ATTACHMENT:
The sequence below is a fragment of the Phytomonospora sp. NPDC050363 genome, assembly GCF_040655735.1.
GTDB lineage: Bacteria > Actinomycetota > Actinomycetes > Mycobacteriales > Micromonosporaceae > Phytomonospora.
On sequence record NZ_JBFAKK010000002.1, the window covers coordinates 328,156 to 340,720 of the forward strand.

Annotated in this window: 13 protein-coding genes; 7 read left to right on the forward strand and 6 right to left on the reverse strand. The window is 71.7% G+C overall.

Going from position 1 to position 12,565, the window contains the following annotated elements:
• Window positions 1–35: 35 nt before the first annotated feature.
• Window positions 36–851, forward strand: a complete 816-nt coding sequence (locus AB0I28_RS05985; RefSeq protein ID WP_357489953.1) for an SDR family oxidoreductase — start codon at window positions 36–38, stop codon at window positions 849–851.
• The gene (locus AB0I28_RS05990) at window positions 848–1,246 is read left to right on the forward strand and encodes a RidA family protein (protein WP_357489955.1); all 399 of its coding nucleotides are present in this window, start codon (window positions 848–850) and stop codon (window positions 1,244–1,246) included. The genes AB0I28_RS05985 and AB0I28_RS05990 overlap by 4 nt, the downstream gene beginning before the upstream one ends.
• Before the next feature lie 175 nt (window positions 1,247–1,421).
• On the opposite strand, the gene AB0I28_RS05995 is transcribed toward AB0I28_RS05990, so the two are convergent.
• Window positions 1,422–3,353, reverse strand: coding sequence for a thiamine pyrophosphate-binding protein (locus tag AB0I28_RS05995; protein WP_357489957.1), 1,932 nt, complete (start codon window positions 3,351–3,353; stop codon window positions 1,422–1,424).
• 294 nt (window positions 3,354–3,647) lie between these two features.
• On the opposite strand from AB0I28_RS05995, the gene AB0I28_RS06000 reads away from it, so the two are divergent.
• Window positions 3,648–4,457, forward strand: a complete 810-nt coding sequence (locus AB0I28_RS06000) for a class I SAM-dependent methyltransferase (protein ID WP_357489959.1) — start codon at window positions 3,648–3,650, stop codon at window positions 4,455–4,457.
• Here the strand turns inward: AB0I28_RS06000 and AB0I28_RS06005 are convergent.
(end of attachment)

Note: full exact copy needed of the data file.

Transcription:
The sequence below is a fragment of the Phytomonospora sp. NPDC050363 genome, assembly GCF_040655735.1.
GTDB lineage: Bacteria > Actinomycetota > Actinomycetes > Mycobacteriales > Micromonosporaceae > Phytomonospora.
On sequence record NZ_JBFAKK010000002.1, the window covers coordinates 328,156 to 340,720 of the forward strand.

Annotated in this window: 13 protein-coding genes; 7 read left to right on the forward strand and 6 right to left on the reverse strand. The window is 71.7% G+C overall.

Going from position 1 to position 12,565, the window contains the following annotated elements:
• Window positions 1–35: 35 nt before the first annotated feature.
• Window positions 36–851, forward strand: a complete 816-nt coding sequence (locus AB0I28_RS05985; RefSeq protein ID WP_357489953.1) for an SDR family oxidoreductase — start codon at window positions 36–38, stop codon at window positions 849–851.
• The gene (locus AB0I28_RS05990) at window positions 848–1,246 is read left to right on the forward strand and encodes a RidA family protein (protein WP_357489955.1); all 399 of its coding nucleotides are present in this window, start codon (window positions 848–850) and stop codon (window positions 1,244–1,246) included. The genes AB0I28_RS05985 and AB0I28_RS05990 overlap by 4 nt, the downstream gene beginning before the upstream one ends.
• Before the next feature lie 175 nt (window positions 1,247–1,421).
• On the opposite strand, the gene AB0I28_RS05995 is transcribed toward AB0I28_RS05990, so the two are convergent.
• Window positions 1,422–3,353, reverse strand: coding sequence for a thiamine pyrophosphate-binding protein (locus tag AB0I28_RS05995; protein WP_357489957.1), 1,932 nt, complete (start codon window positions 3,351–3,353; stop codon window positions 1,422–1,424).
• 294 nt (window positions 3,354–3,647) lie between these two features.
• On the opposite strand from AB0I28_RS05995, the gene AB0I28_RS06000 reads away from it, so the two are divergent.
• Window positions 3,648–4,457, forward strand: a complete 810-nt coding sequence (locus AB0I28_RS06000) for a class I SAM-dependent methyltransferase (protein ID WP_357489959.1) — start codon at window positions 3,648–3,650, stop codon at window positions 4,455–4,457.
• Here the strand turns inward: AB0I28_RS06000 and AB0I28_RS06005 are convergent.